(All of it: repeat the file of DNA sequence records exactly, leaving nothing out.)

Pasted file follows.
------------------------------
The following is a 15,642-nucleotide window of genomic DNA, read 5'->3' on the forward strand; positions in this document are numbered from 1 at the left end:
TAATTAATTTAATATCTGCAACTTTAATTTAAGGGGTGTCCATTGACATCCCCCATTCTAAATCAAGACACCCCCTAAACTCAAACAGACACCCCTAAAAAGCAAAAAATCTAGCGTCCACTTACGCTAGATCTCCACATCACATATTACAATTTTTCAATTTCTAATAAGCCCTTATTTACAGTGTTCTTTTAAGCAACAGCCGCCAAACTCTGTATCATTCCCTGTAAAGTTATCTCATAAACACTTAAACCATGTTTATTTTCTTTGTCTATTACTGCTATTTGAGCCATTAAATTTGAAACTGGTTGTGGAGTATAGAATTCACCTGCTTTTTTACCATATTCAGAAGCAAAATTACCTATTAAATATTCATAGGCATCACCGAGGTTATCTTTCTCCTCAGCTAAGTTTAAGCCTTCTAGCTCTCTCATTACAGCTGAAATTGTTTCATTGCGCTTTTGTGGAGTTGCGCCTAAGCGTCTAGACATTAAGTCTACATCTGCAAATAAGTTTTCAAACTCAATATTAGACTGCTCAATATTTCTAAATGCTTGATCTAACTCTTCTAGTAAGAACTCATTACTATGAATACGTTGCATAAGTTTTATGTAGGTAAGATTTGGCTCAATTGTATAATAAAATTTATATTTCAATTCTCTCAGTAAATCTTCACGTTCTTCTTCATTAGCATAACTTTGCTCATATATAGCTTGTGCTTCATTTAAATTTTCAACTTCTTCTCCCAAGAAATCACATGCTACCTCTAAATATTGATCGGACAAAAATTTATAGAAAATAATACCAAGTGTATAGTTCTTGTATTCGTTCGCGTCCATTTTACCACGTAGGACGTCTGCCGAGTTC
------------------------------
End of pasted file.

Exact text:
The following is a 15,642-nucleotide window of genomic DNA, read 5'->3' on the forward strand; positions in this document are numbered from 1 at the left end:
TAATTAATTTAATATCTGCAACTTTAATTTAAGGGGTGTCCATTGACATCCCCCATTCTAAATCAAGACACCCCCTAAACTCAAACAGACACCCCTAAAAAGCAAAAAATCTAGCGTCCACTTACGCTAGATCTCCACATCACATATTACAATTTTTCAATTTCTAATAAGCCCTTATTTACAGTGTTCTTTTAAGCAACAGCCGCCAAACTCTGTATCATTCCCTGTAAAGTTATCTCATAAACACTTAAACCATGTTTATTTTCTTTGTCTATTACTGCTATTTGAGCCATTAAATTTGAAACTGGTTGTGGAGTATAGAATTCACCTGCTTTTTTACCATATTCAGAAGCAAAATTACCTATTAAATATTCATAGGCATCACCGAGGTTATCTTTCTCCTCAGCTAAGTTTAAGCCTTCTAGCTCTCTCATTACAGCTGAAATTGTTTCATTGCGCTTTTGTGGAGTTGCGCCTAAGCGTCTAGACATTAAGTCTACATCTGCAAATAAGTTTTCAAACTCAATATTAGACTGCTCAATATTTCTAAATGCTTGATCTAACTCTTCTAGTAAGAACTCATTACTATGAATACGTTGCATAAGTTTTATGTAGGTAAGATTTGGCTCAATTGTATAATAAAATTTATATTTCAATTCTCTCAGTAAATCTTCACGTTCTTCTTCATTAGCATAACTTTGCTCATATATAGCTTGTGCTTCATTTAAATTTTCAACTTCTTCTCCCAAGAAATCACATGCTACCTCTAAATATTGATCGGACAAAAATTTATAGAAAATAATACCAAGTGTATAGTTCTTGTATTCGTTCGCGTCCATTTTACCACGTAGGACGTCTGCCGAGTTC